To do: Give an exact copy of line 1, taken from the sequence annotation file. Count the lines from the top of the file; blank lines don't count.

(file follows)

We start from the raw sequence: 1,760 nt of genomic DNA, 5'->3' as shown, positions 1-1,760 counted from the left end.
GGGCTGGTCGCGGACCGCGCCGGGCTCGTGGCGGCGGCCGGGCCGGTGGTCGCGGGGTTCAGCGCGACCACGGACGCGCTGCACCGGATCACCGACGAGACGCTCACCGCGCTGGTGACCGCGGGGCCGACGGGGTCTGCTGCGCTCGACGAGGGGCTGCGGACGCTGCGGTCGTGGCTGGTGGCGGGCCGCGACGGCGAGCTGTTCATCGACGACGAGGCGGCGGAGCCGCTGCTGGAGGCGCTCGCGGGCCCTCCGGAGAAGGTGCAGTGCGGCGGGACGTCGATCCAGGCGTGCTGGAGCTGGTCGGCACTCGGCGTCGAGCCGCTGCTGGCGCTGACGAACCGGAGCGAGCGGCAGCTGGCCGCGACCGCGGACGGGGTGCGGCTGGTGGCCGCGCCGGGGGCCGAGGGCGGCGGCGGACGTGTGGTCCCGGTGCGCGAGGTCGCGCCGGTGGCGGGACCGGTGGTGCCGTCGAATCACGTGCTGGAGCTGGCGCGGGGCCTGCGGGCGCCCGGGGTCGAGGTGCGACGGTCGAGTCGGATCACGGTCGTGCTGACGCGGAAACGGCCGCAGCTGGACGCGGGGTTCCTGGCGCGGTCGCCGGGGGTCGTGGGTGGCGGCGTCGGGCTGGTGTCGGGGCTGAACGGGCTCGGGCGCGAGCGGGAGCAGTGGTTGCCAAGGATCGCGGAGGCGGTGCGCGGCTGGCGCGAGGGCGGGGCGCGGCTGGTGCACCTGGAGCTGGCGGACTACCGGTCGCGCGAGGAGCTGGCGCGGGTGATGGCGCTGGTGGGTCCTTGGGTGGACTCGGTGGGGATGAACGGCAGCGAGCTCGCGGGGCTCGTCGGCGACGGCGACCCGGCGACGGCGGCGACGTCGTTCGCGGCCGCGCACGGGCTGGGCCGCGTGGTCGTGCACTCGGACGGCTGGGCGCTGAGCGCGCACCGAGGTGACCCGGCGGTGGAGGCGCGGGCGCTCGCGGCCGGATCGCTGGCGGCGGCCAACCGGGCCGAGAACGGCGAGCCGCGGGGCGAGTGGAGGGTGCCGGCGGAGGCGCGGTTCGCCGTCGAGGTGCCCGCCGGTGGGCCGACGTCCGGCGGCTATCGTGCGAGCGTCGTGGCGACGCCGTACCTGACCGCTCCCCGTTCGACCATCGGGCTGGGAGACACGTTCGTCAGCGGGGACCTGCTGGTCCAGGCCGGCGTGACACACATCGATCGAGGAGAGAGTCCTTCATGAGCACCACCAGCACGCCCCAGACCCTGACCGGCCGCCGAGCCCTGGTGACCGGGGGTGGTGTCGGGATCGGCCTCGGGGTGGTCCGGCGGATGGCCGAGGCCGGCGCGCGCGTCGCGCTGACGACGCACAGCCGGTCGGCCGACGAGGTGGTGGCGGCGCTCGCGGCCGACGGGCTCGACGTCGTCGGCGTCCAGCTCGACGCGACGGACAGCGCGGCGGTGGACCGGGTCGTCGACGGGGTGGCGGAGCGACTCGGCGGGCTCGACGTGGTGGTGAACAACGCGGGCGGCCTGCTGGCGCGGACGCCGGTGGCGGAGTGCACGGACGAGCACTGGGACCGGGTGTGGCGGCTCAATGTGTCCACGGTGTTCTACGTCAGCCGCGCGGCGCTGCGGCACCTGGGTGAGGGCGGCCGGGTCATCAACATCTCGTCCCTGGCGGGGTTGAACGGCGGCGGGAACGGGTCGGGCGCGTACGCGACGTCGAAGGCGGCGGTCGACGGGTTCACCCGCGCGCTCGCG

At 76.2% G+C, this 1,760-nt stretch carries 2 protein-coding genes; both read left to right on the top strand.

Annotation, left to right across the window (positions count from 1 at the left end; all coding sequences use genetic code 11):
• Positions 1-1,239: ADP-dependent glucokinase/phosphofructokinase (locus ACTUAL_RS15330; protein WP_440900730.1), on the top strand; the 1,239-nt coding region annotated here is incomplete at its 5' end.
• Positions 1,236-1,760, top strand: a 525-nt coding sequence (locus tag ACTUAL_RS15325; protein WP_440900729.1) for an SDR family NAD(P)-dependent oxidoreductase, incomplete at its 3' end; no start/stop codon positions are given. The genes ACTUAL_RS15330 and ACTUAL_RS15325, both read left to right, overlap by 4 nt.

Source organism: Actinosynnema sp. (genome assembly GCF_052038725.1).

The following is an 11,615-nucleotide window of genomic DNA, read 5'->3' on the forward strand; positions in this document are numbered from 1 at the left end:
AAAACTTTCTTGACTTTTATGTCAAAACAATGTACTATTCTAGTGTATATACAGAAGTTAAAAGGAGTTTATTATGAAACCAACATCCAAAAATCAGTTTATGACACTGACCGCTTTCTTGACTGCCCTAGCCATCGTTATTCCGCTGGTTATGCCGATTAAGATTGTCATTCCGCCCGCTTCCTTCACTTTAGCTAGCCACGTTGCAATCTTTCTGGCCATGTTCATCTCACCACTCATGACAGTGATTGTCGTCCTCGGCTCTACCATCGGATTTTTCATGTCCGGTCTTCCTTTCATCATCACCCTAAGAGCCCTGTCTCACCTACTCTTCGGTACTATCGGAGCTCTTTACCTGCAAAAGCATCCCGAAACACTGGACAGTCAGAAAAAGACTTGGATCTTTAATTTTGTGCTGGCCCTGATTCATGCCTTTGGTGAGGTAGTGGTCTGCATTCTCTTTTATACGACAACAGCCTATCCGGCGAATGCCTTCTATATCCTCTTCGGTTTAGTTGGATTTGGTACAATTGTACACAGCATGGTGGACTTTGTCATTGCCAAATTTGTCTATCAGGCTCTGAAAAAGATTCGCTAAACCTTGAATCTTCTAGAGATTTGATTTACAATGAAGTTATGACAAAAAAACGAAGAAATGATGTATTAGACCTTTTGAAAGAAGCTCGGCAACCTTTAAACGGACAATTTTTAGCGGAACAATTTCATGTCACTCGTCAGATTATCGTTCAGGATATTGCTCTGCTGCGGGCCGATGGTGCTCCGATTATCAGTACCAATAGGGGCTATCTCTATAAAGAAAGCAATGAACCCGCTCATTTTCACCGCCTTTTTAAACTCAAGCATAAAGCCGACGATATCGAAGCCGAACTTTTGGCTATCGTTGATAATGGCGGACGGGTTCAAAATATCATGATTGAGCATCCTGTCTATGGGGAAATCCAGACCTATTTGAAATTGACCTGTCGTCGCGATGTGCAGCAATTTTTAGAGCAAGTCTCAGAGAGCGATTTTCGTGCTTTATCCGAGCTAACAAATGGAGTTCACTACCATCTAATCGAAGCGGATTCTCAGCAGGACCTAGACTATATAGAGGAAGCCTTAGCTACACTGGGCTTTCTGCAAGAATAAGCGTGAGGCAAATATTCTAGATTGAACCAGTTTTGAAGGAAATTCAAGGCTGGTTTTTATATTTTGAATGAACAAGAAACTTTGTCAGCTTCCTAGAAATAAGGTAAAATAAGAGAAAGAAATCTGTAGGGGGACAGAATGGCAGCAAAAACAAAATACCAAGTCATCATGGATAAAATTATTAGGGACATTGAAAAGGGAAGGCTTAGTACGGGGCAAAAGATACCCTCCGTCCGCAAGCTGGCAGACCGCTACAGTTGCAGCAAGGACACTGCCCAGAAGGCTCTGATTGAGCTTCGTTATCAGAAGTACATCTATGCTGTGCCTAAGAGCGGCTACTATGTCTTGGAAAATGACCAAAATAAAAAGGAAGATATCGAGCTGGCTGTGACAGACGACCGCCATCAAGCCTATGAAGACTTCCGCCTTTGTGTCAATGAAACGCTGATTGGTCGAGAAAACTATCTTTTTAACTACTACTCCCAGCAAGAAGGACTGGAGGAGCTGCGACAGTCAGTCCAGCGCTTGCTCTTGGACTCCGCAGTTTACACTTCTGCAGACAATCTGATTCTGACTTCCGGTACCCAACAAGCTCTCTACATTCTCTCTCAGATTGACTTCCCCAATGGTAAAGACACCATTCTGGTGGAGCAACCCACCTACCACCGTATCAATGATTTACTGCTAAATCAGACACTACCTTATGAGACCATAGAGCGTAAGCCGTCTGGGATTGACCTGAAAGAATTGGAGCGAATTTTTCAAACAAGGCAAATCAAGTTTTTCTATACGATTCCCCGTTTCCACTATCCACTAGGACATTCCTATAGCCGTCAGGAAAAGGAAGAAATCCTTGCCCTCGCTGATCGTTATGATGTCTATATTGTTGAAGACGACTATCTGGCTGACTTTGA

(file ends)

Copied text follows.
We start from the raw sequence: 1,760 nt of genomic DNA, 5'->3' as shown, positions 1-1,760 counted from the left end.